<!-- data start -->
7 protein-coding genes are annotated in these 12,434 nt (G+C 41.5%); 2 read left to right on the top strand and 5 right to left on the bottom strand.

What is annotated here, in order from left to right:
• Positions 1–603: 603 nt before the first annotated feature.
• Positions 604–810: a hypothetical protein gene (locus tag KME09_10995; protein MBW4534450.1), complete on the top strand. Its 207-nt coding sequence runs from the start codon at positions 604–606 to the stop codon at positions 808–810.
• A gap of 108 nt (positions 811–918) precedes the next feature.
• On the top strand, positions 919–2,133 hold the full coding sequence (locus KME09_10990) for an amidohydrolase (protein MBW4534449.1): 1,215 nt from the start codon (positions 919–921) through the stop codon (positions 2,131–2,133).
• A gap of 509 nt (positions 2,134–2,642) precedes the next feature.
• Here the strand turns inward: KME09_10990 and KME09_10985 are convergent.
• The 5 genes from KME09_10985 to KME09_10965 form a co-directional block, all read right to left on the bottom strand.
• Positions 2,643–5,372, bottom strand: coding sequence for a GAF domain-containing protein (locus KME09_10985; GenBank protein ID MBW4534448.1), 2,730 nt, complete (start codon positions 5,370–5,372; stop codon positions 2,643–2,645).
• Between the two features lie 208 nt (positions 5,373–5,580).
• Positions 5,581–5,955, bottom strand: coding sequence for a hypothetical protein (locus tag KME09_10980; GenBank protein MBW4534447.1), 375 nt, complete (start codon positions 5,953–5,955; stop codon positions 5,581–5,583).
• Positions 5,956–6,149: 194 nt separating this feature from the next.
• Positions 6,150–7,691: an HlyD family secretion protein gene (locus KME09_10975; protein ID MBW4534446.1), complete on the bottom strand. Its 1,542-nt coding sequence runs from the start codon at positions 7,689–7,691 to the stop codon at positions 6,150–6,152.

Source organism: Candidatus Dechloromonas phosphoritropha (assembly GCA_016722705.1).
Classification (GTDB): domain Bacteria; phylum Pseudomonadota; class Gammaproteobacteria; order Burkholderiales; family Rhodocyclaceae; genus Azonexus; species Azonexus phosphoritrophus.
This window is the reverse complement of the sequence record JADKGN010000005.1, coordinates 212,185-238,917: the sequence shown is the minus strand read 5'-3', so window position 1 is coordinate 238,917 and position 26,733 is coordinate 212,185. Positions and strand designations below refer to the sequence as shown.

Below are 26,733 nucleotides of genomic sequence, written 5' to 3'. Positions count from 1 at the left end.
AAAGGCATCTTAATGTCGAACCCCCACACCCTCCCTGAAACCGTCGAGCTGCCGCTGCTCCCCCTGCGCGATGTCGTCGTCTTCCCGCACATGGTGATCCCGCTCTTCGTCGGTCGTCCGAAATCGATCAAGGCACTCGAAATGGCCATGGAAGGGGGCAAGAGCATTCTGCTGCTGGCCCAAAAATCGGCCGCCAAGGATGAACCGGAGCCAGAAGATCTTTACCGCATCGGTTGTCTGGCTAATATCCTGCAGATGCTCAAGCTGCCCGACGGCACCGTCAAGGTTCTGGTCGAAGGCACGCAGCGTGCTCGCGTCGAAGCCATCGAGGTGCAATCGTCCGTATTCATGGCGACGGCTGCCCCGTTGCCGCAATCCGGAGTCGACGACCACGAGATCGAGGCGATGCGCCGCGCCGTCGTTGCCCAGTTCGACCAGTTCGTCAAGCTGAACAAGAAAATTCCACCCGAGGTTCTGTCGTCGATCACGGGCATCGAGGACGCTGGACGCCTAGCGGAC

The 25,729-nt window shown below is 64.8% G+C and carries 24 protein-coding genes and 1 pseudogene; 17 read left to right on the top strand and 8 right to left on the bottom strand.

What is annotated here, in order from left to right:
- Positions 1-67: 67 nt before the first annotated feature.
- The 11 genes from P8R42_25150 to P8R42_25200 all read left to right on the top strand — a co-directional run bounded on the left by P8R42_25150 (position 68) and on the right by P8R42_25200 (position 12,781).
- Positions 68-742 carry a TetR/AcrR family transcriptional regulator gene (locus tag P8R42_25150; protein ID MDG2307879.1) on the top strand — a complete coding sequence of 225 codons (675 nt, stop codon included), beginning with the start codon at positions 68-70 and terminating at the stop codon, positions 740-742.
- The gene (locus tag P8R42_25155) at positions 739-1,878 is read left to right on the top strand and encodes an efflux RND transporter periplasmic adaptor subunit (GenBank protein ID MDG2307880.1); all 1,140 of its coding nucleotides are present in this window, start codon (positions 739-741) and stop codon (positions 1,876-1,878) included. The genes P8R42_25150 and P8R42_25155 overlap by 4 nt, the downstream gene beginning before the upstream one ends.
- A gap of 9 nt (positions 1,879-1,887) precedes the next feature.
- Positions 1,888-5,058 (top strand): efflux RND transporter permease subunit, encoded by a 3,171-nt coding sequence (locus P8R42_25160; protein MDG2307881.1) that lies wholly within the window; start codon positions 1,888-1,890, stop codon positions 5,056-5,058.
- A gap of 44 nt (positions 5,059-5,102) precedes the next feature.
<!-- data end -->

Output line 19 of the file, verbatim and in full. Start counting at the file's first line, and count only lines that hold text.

AAAGGCATCTTAATGTCGAACCCCCACACCCTCCCTGAAACCGTCGAGCTGCCGCTGCTCCCCCTGCGCGATGTCGTCGTCTTCCCGCACATGGTGATCCCGCTCTTCGTCGGTCGTCCGAAATCGATCAAGGCACTCGAAATGGCCATGGAAGGGGGCAAGAGCATTCTGCTGCTGGCCCAAAAATCGGCCGCCAAGGATGAACCGGAGCCAGAAGATCTTTACCGCATCGGTTGTCTGGCTAATATCCTGCAGATGCTCAAGCTGCCCGACGGCACCGTCAAGGTTCTGGTCGAAGGCACGCAGCGTGCTCGCGTCGAAGCCATCGAGGTGCAATCGTCCGTATTCATGGCGACGGCTGCCCCGTTGCCGCAATCCGGAGTCGACGACCACGAGATCGAGGCGATGCGCCGCGCCGTCGTTGCCCAGTTCGACCAGTTCGTCAAGCTGAACAAGAAAATTCCACCCGAGGTTCTGTCGTCGATCACGGGCATCGAGGACGCTGGACGCCTAGCGGAC